South Down: Mountain to climb to excite the voters of Mourne country
With the election a little over a week away one might think feverish political activity is the order of the day... not, it would appear, in South Down
South Down is a diverse and beautiful constituency. It has historic interest, natural beauty and holiday resorts for the kind of tourist who prefers candy floss to enlightenment.
There is Downpatrick, where the patron saint is buried and which is now a satellite town for commuters to Belfast. The view of the Mournes from Newcastle's main street is awesome. In Strangford the ferry over to Portaferry cuts through the choppy waters of the narrow mouth of the lough.
So, perhaps there is some excuse in the distractions the place offers for the pallid interest in politics that I found when stopping people to discuss how they will vote on May 5. There is always something near you more fascinating than elections. And lack of interest is what I found.
Many of the people I spoke to had no intention of voting. Some young people seemed to think of politics as an optional interest, like football or computer games, that they may take up or discard as the notion takes them. No one has persuaded them that voting is the mechanism by which they take control of the levers of power, sack the politicians who have failed them, promote those they think could do a better job.
David Keating, a retired nurse in Downpatrick who is voting for the SDLP, thought the reason there was little buzz about the election is that people had already made up their minds, as he has done himself.
There is a crowded field in South Down, with the TUV nibbling at the unionist Right. John McCallister, formerly of NI21 and the UUP, is fighting as an independent.
One would think that Jim Wells would bring colour to the contest, having roused controversy with his comments about getting on best with women under eight and over 80.
You could make a soap opera out of all that for example, McCallister's fallout with Basil McCrea. Perhaps it is the candidates themselves being so colourless that drains the drama. Yet that is where the flux is - if there is any.
"I don't hear much chat about it," said Mr Keating. "I think people just have their parties and traditionally just go along the line.
"Personally, I have always voted SDLP and I don't see any reason not to vote SDLP, so I don't think there'll be much change in this constituency.
"I think that the values the SDLP have are probably what I have. I like their history.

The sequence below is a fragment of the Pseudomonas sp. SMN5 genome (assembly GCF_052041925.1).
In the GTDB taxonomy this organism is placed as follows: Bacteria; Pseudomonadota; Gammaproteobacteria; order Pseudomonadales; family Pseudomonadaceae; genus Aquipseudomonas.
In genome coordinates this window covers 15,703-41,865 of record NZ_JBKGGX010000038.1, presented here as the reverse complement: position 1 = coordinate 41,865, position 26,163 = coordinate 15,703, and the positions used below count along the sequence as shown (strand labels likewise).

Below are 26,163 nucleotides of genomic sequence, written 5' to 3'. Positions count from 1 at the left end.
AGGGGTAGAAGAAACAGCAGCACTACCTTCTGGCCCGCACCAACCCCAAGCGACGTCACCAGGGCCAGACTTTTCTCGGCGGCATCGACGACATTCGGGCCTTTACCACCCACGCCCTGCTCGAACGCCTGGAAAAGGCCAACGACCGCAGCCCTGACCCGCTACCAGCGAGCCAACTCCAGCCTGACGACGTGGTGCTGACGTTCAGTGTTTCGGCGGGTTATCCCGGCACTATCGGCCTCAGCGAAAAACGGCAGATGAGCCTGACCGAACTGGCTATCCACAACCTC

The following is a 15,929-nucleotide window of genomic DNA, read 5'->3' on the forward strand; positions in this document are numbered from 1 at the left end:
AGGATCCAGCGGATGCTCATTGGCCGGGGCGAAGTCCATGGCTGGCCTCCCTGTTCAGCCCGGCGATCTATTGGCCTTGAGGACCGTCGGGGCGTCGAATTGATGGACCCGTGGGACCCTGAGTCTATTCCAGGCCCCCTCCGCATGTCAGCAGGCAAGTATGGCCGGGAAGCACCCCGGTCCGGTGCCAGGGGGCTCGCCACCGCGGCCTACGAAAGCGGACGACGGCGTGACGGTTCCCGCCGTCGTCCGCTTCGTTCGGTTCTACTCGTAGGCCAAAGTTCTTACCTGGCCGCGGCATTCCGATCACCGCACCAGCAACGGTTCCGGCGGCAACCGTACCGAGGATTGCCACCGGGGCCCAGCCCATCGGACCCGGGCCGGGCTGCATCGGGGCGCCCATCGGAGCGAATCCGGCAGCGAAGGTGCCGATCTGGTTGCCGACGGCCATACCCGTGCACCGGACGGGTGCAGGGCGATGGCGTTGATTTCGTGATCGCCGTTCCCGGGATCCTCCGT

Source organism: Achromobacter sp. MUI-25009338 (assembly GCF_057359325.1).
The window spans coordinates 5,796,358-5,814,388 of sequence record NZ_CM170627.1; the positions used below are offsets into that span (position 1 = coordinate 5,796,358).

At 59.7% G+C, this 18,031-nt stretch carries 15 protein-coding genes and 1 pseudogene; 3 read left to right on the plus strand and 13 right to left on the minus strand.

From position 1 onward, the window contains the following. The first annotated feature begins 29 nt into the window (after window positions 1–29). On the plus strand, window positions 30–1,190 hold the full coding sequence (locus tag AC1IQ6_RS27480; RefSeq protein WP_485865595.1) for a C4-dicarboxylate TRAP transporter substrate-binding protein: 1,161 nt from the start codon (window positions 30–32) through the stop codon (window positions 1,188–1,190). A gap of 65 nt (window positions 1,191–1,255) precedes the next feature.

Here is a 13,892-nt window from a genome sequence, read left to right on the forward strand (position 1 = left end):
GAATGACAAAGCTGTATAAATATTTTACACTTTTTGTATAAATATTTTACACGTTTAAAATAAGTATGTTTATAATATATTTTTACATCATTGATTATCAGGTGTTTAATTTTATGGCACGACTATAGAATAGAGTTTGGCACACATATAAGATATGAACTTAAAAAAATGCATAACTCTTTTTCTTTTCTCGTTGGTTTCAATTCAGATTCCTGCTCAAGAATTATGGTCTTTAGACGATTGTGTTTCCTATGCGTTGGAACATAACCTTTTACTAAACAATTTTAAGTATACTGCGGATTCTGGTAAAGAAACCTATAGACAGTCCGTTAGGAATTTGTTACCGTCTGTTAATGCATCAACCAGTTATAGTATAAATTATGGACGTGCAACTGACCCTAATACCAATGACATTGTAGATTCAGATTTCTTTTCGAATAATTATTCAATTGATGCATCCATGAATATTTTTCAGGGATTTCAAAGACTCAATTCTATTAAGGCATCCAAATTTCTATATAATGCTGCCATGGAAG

"I think that they are a people's party and most of their activists are down-to-earth, grassroots people. They are safe in Downpatrick. You can put your mortgage on that."
But lack of interest was evident in many responses.
"No, I'm not a voter myself," said 19-year-old Christopher Morley, a caterer. "If I vote, I don't really believe that my vote really matters, because it is one in a million or whatever."
'I don't know anything about it," added 21-year-old Kathleen, who has never voted before. "I'll probably talk to my daddy about it and see what he says."
"I'll not be voting," said Nicola, also 21. "I'm not really interested in it. I don't really know anything about it."
She said the only parties which she had heard of were the SDLP and Sinn Fein, "but I don't really know the difference between them".
Does she walk past those posters of Reilly and McCallister and not even see them? She isn't likely to see many of Wells, since there are so few of them on display, which is perhaps a credit to the DUP man.
Another young woman I met said she had not made her mind up yet. Marie Claire Bell usually votes for Sinn Fein but might change this time.
"I haven't really thought about it, to be honest," she said. But she gets the impression among friends who are thinking about it that they may change the party they vote for.
"I've heard a lot of people talking about the Greens this time," she added, but admitted that, in the end, she would probably stay with Sinn Fein.
Geraldine Jennings, an English woman new to the local area, said that she would be motivated in how she voted by her concerns for the education system, the health service and care for the homeless.
"I'm not very clued-up on the parties over here and I haven't seen a lot about it," she added.
She watched the big televised debates but "didn't actually learn a lot" from them.